Spotted a couple of caterpillars on walks near the house recently. Here’s a picture of the first, found under some soft rush in our field. Looking it up I discover it to be the caterpillar of the fox moth, named for its colouration at this larval stage. Up to 7cm long and commonly found on variety of grassland habitats across the country from June to April.
The second caterpillar encountered was much smaller and a more uniform brown. It was sashaying across the tarmac when we came upon it. When it changed direction to go up, as opposed to across, the lane I attempted to chivvy it gently with my walking stick towards the verge, away from obliteration by passing vehicles. However, it would not be interfered with and promptly rolled into a ball; then the breeze lifted and wheeled the little creature rapidly off and away, depositing it in the verge further up. This amused me greatly and prompted speculation. Do caterpillars deliberately harness the power of the wind to travel distances, or was this just an instinctive emergency escape measure accidentally aided by air lift? The creature’s curled form and cushion of fine hairs make it remarkably light and aerodynamic, that’s for sure.
Another small wonder of the natural world that made me wonder in turn occurred this week. As I’ve mentioned in these columns before we have a number of closed and open rainwater containers about the garden, from old wooden whisky barrels to plastic plant troughs. My eye caught slight movements in one of these low troughs as I passed. It was an adult palmate newt, floating near the surface.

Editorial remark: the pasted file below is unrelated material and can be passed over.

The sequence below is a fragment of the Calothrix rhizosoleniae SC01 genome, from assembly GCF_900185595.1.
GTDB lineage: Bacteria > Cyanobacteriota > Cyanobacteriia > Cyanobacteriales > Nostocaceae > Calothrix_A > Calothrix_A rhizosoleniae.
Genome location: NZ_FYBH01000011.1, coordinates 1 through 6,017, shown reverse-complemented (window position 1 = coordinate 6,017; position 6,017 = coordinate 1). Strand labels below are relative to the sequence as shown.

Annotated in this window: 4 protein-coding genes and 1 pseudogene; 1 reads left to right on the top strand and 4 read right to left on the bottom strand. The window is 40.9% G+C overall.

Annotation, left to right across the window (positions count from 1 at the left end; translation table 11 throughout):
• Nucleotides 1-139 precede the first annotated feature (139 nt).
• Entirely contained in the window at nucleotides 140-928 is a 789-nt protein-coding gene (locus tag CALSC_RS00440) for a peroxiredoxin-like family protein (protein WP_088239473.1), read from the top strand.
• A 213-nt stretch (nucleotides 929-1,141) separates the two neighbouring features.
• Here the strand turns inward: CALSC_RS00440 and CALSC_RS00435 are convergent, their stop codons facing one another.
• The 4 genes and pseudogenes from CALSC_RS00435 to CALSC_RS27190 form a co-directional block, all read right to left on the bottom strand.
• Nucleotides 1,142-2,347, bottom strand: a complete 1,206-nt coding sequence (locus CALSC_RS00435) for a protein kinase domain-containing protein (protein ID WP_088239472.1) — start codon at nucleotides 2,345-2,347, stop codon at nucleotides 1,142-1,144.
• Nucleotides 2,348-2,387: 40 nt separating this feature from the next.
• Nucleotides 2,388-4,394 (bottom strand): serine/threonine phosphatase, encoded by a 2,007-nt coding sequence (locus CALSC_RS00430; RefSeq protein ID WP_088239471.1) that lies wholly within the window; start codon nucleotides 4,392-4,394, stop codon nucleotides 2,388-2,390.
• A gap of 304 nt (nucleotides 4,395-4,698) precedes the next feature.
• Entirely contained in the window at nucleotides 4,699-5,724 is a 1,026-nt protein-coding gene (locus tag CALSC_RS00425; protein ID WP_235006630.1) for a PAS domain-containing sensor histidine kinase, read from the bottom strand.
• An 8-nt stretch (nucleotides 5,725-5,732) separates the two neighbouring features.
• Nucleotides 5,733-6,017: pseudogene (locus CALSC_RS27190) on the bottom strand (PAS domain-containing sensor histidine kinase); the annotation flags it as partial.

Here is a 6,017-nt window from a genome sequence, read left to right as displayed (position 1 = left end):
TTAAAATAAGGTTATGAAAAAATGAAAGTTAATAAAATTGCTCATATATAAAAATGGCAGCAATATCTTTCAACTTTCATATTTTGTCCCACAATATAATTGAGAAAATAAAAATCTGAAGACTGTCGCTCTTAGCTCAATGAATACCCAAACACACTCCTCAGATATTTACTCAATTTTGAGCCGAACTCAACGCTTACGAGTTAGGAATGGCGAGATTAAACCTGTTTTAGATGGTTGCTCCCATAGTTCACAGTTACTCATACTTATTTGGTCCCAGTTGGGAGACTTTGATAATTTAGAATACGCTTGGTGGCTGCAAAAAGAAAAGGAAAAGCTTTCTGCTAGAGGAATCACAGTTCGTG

Closer examination in the net used to lift it out with indicated this was a pregnant female. Had it migrated from the pond at the other end of the garden to get to an alternative water world? And if so, how had it managed to get into this particular container? Given the trough was low lying yet sheer sided with an extruded top the only way must have been by climbing the dense berberis bush, whose prickly stems reach over one end, then dropping in. The lone amphibian would have eventually perished for lack of food and inability to ever extract itself. I returned the wanderer to the shallow beach of the pond, where its dark still form merged perfectly with pebbles and water. Try again. Returning 10 minutes later it had disappeared. Better luck next time, I thought.
And finally…another small creature story to end with. Once a year in late August or early September Chris the landscape gardener comes to cut the mini-meadow, or Jungle as he calls it, being a no nonsense local man. Usually it’s just his trainee lads that turn up in the van to cut our garden sward with strimmers. This time around it was the boss himself who showed up to do the job, with just one helper to clear. They arrived with a ride on tractor to do the cut, as pictured.
At one point Chris stopped the engine, walked forward, leaned down and cupped his hands over the tall grasses. He then strolled across me on the sidelines with his catch – a small tortoiseshell butterfly. ‘You’re more of an old softy than I thought’ I said, as he smiled and released the delicate flutterby from his mighty hands.